Eyeing VR Fitness, Liteboxer Expands Beyond the Fight Game


Liteboxer is taking a swing at VR fitness.

For context: Liteboxer debuted in July 2020 with a connected LED punching bag, riding pandemic-inflated demand to a $20M Series A in mid-2021.

But as hardware sales went haywire by year’s end, the cardio-boxing brand was already pivoting, adapting its boxing workout for Meta Quest 2 and launching Liteboxer Go, low-cost, punch-tracking wearables that only require an app

The latest: As VR fitness takes hold, Liteboxer launched Total Body, new programming that goes beyond throwing punches. Liteboxer CEO Jeff Morin says the new HIIT-style experience brings a real-life studio into the home:

“We have captured what is intrinsically motivating about having a coach in your face pushing you to get in a couple more reps and bring it to the headset, for a fraction of the cost of a gym membership and with the convenience of not having to leave your home.”

Ready Player One

Virtual reality fitness is still nascent, and because the standard VR consoles only use handle-held joysticks for control, boxing’s compatibility has made it a primary form of exercise. But maybe not for long.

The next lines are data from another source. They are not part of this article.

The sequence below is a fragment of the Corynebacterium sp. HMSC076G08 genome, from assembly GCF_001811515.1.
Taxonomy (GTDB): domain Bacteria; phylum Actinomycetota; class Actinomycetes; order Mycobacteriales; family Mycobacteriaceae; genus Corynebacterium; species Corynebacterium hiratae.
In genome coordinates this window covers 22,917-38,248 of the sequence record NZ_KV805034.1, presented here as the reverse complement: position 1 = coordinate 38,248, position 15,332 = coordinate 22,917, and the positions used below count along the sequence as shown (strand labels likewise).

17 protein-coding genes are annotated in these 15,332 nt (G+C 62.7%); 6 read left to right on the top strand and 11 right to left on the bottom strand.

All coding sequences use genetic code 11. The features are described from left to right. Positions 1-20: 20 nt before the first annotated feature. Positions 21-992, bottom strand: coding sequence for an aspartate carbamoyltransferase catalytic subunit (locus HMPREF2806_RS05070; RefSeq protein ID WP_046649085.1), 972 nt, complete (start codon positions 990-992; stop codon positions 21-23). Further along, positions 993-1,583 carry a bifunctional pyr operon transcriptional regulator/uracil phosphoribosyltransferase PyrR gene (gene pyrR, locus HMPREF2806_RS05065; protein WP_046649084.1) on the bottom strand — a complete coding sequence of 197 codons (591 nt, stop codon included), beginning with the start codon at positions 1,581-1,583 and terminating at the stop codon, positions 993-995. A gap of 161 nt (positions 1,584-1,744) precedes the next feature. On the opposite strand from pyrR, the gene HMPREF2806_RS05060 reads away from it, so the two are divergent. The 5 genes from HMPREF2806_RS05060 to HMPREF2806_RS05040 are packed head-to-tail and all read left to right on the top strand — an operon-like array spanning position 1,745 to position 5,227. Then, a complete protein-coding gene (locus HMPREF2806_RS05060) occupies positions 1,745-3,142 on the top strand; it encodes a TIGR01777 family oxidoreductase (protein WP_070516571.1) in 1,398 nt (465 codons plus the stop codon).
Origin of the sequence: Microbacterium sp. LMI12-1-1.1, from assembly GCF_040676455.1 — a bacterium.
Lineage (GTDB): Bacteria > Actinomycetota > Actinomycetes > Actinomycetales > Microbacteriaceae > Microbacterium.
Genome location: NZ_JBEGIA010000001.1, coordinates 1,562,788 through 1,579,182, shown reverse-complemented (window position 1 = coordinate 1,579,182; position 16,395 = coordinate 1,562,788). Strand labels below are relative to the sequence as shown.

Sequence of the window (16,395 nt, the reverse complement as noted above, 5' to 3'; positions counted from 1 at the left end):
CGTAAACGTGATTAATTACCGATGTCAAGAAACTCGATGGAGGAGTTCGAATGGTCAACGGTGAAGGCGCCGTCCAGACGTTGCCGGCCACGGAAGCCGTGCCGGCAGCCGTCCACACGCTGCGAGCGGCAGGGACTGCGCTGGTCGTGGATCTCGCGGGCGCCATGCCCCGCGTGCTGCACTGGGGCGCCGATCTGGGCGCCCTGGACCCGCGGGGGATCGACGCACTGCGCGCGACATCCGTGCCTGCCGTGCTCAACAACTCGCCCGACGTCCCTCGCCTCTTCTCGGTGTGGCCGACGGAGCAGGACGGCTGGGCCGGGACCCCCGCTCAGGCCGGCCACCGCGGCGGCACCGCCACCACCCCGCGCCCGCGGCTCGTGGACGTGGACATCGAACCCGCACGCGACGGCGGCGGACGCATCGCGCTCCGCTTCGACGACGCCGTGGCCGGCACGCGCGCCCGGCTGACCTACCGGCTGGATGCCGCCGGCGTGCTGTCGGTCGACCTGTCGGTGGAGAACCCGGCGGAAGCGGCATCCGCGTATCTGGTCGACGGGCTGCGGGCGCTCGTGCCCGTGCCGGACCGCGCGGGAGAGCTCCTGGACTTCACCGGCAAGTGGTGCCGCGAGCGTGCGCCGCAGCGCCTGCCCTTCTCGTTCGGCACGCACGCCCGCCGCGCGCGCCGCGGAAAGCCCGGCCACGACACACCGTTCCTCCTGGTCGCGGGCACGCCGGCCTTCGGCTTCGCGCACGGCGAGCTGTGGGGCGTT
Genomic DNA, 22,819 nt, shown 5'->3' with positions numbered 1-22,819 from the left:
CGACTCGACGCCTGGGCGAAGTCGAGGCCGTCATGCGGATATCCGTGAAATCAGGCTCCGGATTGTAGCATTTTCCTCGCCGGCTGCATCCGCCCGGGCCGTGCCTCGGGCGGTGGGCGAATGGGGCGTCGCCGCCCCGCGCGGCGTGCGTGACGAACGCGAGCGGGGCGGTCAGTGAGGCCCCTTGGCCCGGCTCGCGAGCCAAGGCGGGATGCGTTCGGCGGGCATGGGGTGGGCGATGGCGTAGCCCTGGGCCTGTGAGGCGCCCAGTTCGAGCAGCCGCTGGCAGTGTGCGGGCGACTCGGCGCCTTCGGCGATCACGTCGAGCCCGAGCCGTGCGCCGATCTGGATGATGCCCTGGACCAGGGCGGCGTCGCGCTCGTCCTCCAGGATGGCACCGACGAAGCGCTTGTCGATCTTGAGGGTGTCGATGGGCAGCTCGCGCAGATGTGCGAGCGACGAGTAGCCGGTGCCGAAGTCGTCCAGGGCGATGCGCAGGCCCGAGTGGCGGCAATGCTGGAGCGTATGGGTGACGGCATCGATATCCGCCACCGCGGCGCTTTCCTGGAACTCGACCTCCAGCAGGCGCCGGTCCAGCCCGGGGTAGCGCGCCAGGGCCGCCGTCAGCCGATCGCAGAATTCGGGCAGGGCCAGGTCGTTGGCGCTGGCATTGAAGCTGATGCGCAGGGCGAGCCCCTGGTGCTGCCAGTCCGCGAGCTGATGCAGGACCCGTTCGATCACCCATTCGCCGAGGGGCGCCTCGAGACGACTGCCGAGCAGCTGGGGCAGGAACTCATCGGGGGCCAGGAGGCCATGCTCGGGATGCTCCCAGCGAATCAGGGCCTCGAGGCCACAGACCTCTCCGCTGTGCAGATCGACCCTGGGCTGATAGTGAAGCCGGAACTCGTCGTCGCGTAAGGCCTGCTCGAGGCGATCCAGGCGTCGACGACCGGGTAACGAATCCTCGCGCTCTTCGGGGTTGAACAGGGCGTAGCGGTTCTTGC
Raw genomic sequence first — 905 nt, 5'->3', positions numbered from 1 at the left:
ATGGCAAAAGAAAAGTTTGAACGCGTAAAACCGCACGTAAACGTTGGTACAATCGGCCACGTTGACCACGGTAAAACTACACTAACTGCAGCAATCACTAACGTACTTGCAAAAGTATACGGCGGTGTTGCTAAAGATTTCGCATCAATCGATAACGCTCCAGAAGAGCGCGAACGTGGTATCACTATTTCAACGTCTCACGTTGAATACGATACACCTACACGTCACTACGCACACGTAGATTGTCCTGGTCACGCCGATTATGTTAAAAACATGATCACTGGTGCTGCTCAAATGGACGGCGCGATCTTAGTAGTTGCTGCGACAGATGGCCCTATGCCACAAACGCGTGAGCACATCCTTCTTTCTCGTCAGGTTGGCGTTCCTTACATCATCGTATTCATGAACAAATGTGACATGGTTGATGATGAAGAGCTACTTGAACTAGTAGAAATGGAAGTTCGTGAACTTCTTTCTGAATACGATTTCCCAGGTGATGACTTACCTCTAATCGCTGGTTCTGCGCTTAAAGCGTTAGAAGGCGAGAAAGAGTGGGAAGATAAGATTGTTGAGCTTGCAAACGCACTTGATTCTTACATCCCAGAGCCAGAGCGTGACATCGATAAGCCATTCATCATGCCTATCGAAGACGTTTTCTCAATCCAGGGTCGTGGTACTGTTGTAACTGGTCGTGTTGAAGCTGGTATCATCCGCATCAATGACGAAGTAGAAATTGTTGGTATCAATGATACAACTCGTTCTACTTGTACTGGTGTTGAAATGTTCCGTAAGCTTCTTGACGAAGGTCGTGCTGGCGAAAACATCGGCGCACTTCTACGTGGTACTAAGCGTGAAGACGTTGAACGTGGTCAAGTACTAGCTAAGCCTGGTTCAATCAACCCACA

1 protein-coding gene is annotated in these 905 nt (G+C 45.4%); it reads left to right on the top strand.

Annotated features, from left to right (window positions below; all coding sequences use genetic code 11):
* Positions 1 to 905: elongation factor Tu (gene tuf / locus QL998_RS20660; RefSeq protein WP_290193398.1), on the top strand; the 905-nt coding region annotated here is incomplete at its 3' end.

• In February, LES MILLS launched an adaptation of its cardio-boxing class BODYCOMBAT on Meta Quest.
  • In October 2021, Meta sought to acquire the creators of Supernatural, a VR fitness game for boxing, aerobics, and meditation.
  • FitXR, an Oculus-hosted fitness platform for boxing, dance, and HIIT, quadrupled its memberbase over the past 12 months.

Looking ahead: The FTC is reportedly seeking to block Meta’s acquisition of Supernatural, worrying the tech giant would own a monopoly on VR fitness. But, Apple’s “Reality One” headset is looming, and Liteboxer’s Jeff Morin has already confirmed his platform will be available on both.

Punchline: For Liteboxer, VR workouts are shaping up to be a much bigger market, and a more enticing opportunity, than connected fitness.

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